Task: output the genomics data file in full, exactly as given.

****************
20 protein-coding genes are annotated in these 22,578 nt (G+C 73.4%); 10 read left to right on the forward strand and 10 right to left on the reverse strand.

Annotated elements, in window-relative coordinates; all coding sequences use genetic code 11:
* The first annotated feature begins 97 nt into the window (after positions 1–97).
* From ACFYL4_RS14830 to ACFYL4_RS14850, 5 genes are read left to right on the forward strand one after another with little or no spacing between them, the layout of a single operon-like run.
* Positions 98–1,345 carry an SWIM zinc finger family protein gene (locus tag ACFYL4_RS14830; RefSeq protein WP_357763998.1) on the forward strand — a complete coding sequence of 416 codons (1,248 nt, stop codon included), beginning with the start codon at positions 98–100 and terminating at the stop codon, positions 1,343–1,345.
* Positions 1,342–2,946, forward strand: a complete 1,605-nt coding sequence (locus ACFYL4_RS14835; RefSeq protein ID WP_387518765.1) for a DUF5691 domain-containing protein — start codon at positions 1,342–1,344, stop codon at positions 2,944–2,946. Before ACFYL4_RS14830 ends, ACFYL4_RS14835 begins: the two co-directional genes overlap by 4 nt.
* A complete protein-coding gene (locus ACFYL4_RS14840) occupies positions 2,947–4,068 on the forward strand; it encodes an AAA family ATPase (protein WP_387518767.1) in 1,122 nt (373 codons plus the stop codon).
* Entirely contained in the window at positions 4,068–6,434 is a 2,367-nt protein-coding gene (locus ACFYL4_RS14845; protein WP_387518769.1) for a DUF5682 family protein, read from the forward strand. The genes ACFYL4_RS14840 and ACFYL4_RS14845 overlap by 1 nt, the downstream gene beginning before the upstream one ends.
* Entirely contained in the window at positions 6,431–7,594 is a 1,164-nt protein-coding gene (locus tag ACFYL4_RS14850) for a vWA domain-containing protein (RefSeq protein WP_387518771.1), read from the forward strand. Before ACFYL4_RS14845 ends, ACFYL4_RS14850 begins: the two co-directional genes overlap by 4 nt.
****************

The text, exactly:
20 protein-coding genes are annotated in these 22,578 nt (G+C 73.4%); 10 read left to right on the forward strand and 10 right to left on the reverse strand.

Annotated elements, in window-relative coordinates; all coding sequences use genetic code 11:
* The first annotated feature begins 97 nt into the window (after positions 1–97).
* From ACFYL4_RS14830 to ACFYL4_RS14850, 5 genes are read left to right on the forward strand one after another with little or no spacing between them, the layout of a single operon-like run.
* Positions 98–1,345 carry an SWIM zinc finger family protein gene (locus tag ACFYL4_RS14830; RefSeq protein WP_357763998.1) on the forward strand — a complete coding sequence of 416 codons (1,248 nt, stop codon included), beginning with the start codon at positions 98–100 and terminating at the stop codon, positions 1,343–1,345.
* Positions 1,342–2,946, forward strand: a complete 1,605-nt coding sequence (locus ACFYL4_RS14835; RefSeq protein ID WP_387518765.1) for a DUF5691 domain-containing protein — start codon at positions 1,342–1,344, stop codon at positions 2,944–2,946. Before ACFYL4_RS14830 ends, ACFYL4_RS14835 begins: the two co-directional genes overlap by 4 nt.
* A complete protein-coding gene (locus ACFYL4_RS14840) occupies positions 2,947–4,068 on the forward strand; it encodes an AAA family ATPase (protein WP_387518767.1) in 1,122 nt (373 codons plus the stop codon).
* Entirely contained in the window at positions 4,068–6,434 is a 2,367-nt protein-coding gene (locus ACFYL4_RS14845; protein WP_387518769.1) for a DUF5682 family protein, read from the forward strand. The genes ACFYL4_RS14840 and ACFYL4_RS14845 overlap by 1 nt, the downstream gene beginning before the upstream one ends.
* Entirely contained in the window at positions 6,431–7,594 is a 1,164-nt protein-coding gene (locus tag ACFYL4_RS14850) for a vWA domain-containing protein (RefSeq protein WP_387518771.1), read from the forward strand. Before ACFYL4_RS14845 ends, ACFYL4_RS14850 begins: the two co-directional genes overlap by 4 nt.